Solar Power in Regina

On Saturday, I was pleased to be a part of the Science Centre’s Ignite Expo:

Exhibitors

Regina Games Forge – A local group of tabletop game designers who meet and host playtests regularly. They will have several prototypes of various tabletop games from local designers available to play and demo throughout the day.
Regina Scale Modelers – Creating intricate scale models of agricultural machinery
SLUG – Saskatchewan Lego Users Group are bringing various Lego creations and some brick-art by Tim Brix.
Queen City Cosplayers – showcasing their costumes as well as some home made accessories and props.
John Klein – Demonstrating his home solar panel array, and how to set one up.
Crashbang labs – Various projects built by lab members. Mostly electronic, laser cut and 3d printed parts.
Ignite CTV John Klein presenter
Sondors on CTV Regina news
Regina Rolling Robot Tours –Ride a Segway and learn more about balance and these cool rides.
Mighty Chameleon Brothers – A new, locally-created indie video game. It has been fashioned after classic arcade games of the 80’s & 90’s. Play a demo of the game with an authentic arcade joystick!
Miller High School – Students will be bringing along some of their STEM projects.
Rick Martens – 3D Printed props and a video presentation about Maker Spaces.
Talking Dog Studios – The Grid Virtual Reality Arcade game with a headset so visitors can play this new game
ZMZ Smithing – Live blacksmithing with a coal forge. Zach will show off his traditional smithing skills and make small pieces live in front of you!

Advertisements

#StadiumII Lackluster Design Produces No Energy

It’s hard to look at another new stadium, and not feel some shame about the new Mosaic Stadium with its 4 drinking fountains. Let me guess, the urinals in Regina’s use water too?

How could our elected officials permit construction of a stadium in this decade and not have it generate a single kilowatt of electricity, or use a drop of grey water? It was an opportunity squandered by people who don’t care that we’re a people living well beyond our world’s means.

The good news? We have a municipal recycling service, and it appears to be used to some degree at the new stadium.

SaskPower Misinforming The Public About Solar Power

In honour of the solar eclipse on Monday, SaskPower shared what it’s been saying about solar power for many years. The problem with reusing years-old information about technology, is that sometimes you get things wrong due to advances in the technology. There should not be so many factual errors in SaskPower’s communications with the public. It’s a sore point for me, because it’s so critical that people understand the capabilities (and true limitations) of renewable energy technologies. Only by changing how we power our electrical grid and daily lives, can we quickly leave fossil fuels in the past to reduce damaging climate changes, and health problems from emissions.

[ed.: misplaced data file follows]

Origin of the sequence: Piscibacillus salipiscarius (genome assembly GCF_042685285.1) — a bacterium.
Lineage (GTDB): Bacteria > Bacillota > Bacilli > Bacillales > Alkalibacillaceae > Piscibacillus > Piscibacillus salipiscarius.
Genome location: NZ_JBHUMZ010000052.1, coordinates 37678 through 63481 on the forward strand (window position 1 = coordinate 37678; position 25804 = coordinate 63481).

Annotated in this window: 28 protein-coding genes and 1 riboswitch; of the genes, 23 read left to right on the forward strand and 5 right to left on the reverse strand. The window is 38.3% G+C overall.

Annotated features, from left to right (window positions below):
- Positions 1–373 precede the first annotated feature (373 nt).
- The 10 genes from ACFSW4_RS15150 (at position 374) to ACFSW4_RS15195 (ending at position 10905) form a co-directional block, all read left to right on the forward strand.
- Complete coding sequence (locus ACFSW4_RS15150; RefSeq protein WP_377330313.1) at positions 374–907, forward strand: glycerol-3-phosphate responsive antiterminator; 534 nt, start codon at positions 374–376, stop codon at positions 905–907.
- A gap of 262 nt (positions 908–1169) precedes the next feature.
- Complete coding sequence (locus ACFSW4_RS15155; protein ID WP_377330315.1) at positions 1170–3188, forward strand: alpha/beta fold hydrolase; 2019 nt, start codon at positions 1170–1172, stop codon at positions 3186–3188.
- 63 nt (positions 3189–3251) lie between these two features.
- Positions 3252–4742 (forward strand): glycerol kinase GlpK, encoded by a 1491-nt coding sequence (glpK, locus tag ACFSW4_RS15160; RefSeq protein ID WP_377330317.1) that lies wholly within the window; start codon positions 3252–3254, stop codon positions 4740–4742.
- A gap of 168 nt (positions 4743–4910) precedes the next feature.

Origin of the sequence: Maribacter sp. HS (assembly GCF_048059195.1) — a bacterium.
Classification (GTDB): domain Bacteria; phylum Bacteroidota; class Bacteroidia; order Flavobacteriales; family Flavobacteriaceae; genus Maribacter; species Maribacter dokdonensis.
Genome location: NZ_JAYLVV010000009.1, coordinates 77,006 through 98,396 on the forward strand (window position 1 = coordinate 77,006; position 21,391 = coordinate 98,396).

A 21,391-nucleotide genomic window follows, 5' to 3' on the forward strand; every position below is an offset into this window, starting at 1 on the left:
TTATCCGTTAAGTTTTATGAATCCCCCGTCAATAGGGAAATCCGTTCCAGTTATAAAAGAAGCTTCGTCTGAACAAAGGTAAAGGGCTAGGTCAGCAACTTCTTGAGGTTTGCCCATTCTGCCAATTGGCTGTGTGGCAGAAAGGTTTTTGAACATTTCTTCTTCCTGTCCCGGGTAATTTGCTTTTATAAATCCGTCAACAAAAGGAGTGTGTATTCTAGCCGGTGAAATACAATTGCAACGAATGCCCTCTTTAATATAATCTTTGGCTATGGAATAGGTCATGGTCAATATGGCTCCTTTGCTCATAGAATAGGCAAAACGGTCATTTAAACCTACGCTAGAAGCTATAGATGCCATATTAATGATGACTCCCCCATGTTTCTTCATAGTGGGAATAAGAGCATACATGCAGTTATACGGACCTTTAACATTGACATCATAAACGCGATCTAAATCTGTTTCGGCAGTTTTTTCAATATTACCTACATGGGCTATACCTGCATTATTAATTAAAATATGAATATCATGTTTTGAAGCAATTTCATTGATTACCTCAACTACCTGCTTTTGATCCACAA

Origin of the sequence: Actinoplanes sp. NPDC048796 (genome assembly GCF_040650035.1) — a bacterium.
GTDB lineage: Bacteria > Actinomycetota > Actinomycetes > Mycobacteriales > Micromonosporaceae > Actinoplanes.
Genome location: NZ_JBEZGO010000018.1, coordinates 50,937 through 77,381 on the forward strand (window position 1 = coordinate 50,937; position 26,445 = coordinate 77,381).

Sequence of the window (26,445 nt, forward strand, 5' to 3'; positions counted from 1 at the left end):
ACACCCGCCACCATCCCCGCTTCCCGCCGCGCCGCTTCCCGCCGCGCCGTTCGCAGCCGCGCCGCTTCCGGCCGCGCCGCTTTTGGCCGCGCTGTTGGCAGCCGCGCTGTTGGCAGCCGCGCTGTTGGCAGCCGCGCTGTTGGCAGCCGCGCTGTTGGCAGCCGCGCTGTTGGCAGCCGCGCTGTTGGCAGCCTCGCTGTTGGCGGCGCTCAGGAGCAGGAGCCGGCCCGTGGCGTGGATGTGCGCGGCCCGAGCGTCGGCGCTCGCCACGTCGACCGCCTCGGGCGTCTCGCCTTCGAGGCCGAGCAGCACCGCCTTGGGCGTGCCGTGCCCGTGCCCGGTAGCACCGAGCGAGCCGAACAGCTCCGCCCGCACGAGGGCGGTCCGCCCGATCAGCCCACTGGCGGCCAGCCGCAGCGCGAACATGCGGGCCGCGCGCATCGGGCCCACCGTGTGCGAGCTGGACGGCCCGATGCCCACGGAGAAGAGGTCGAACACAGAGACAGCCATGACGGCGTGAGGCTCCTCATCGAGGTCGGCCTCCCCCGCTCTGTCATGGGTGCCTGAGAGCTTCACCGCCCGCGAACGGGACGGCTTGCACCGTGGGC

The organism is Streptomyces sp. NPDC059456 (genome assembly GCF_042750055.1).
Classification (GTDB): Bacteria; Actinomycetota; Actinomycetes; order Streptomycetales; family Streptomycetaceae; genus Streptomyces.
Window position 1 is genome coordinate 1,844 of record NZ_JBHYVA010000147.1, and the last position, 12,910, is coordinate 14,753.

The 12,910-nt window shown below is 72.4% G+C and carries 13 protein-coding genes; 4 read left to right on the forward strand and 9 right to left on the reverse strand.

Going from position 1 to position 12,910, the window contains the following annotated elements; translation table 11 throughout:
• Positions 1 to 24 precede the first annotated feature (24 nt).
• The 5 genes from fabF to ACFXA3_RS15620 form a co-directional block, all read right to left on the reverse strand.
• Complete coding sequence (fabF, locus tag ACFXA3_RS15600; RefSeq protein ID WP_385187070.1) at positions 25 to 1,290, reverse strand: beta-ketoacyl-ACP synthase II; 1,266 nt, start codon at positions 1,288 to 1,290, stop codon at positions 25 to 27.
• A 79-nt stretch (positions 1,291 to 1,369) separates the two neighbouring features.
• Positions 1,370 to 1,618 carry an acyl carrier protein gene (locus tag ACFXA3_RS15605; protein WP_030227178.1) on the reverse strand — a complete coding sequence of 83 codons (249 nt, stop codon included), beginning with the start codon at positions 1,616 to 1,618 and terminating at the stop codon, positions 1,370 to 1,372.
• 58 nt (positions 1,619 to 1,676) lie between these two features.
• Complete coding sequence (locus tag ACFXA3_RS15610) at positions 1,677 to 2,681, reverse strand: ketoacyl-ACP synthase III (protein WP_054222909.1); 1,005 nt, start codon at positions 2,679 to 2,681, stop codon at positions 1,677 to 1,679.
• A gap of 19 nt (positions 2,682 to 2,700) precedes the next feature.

I’m one of those 400 #solar energy providers to the SaskPower grid. It’s known as Net Metering, because the net electricity used, at the end of a year is billed to me, but any generated above equality is kept in SaskPower’s favour.

Photons, not IR/heat is collected from light, & is converted into electrons (electricity). Heat causes additional resistance / lower output. Telling people otherwise could convince them that seasonally cold Regina isn’t a great place for solar, when it’s actually a top location in the world!

As you can see from my examples, SaskPower has some explaining to do, about the [mis]information they’re sharing on their Twitter feed. I worry what else they’re telling people, that’s as inaccurate.

ADDED: Sent this to SaskPower. I’ll let you know what they do to correct the record.

“SaskPower shared some inaccurate information on its series of tweets during the solar eclipse. Will SaskPower correct the record, and tweet correct information about solar power from this point forward?
https://johnkleinregina.wordpress.com/2017/08/22/saskpower-misinforming-the-public-about-solar-power/

Please let me know when SaskPower issues corrections, and I’ll update my article.

Thank-you,
John Klein”

“Thank you, your inquiry has been submitted.

A SaskPower representative will respond to your inquiry shortly.”

UPDATE: They replied yesterday:

Thank you for your email. Solar is an important part of a cleaner energy
future for Saskatchewan. We want customers to understand our plans for
solar, and as you note in your blog, the limitations of the technology, as
well. To ensure reliability for customers, intermittent generation sources
like wind and solar require back up baseload power that’s available 24/7.
We also aim to balance a mix of sources that offer reliability,
cost-effectiveness and environmental sustainability. We are keenly paying
attention to the development of utility-scale battery storage technology as
you mention and will look forward to testing it once the technology
continues to evolve.

Okay, but what about correcting the mistakes in the information you shared with the public? e.g. equating heat with electricity production in PV cells. That’s not how it works.

Why are you not testing battery storage technology now?

Lumsden Leaps Ahead

The Town of Lumsden’s RiverPark Centre has added a 10kW solar array! They’re among the first Saskatchewan municipalities to make use of our world-class solar resource.

In the first week they’ve produced as much electricity as my array did in its best month ever. A reminder that my array produces more solar electricity for the SaskPower grid, than the entirety of municipal, provincial, and federal government buildings in the City of Regina. Lumsden is now making more solar power than the City of Winnipeg, also.

You can see their stats online!

My array’s stats can be viewed online also.